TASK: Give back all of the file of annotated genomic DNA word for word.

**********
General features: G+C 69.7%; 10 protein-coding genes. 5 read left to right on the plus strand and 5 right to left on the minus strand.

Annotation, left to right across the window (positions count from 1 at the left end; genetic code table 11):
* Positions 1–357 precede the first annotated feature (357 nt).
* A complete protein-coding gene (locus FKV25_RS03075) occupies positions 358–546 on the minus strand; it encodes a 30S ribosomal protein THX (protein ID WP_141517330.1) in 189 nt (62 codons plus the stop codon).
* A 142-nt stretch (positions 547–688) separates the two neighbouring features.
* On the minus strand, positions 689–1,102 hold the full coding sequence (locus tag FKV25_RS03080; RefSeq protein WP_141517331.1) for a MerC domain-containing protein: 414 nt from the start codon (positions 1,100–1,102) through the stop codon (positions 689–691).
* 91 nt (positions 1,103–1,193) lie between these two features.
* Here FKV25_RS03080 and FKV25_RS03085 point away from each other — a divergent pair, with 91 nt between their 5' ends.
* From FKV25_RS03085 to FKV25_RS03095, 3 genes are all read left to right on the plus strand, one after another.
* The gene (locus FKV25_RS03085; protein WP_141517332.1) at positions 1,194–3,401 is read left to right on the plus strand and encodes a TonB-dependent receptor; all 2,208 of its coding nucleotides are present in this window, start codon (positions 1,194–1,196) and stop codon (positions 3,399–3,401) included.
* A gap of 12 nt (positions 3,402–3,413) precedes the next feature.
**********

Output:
General features: G+C 69.7%; 10 protein-coding genes. 5 read left to right on the plus strand and 5 right to left on the minus strand.

Annotation, left to right across the window (positions count from 1 at the left end; genetic code table 11):
* Positions 1–357 precede the first annotated feature (357 nt).
* A complete protein-coding gene (locus FKV25_RS03075) occupies positions 358–546 on the minus strand; it encodes a 30S ribosomal protein THX (protein ID WP_141517330.1) in 189 nt (62 codons plus the stop codon).
* A 142-nt stretch (positions 547–688) separates the two neighbouring features.
* On the minus strand, positions 689–1,102 hold the full coding sequence (locus tag FKV25_RS03080; RefSeq protein WP_141517331.1) for a MerC domain-containing protein: 414 nt from the start codon (positions 1,100–1,102) through the stop codon (positions 689–691).
* 91 nt (positions 1,103–1,193) lie between these two features.
* Here FKV25_RS03080 and FKV25_RS03085 point away from each other — a divergent pair, with 91 nt between their 5' ends.
* From FKV25_RS03085 to FKV25_RS03095, 3 genes are all read left to right on the plus strand, one after another.
* The gene (locus FKV25_RS03085; protein WP_141517332.1) at positions 1,194–3,401 is read left to right on the plus strand and encodes a TonB-dependent receptor; all 2,208 of its coding nucleotides are present in this window, start codon (positions 1,194–1,196) and stop codon (positions 3,399–3,401) included.
* A gap of 12 nt (positions 3,402–3,413) precedes the next feature.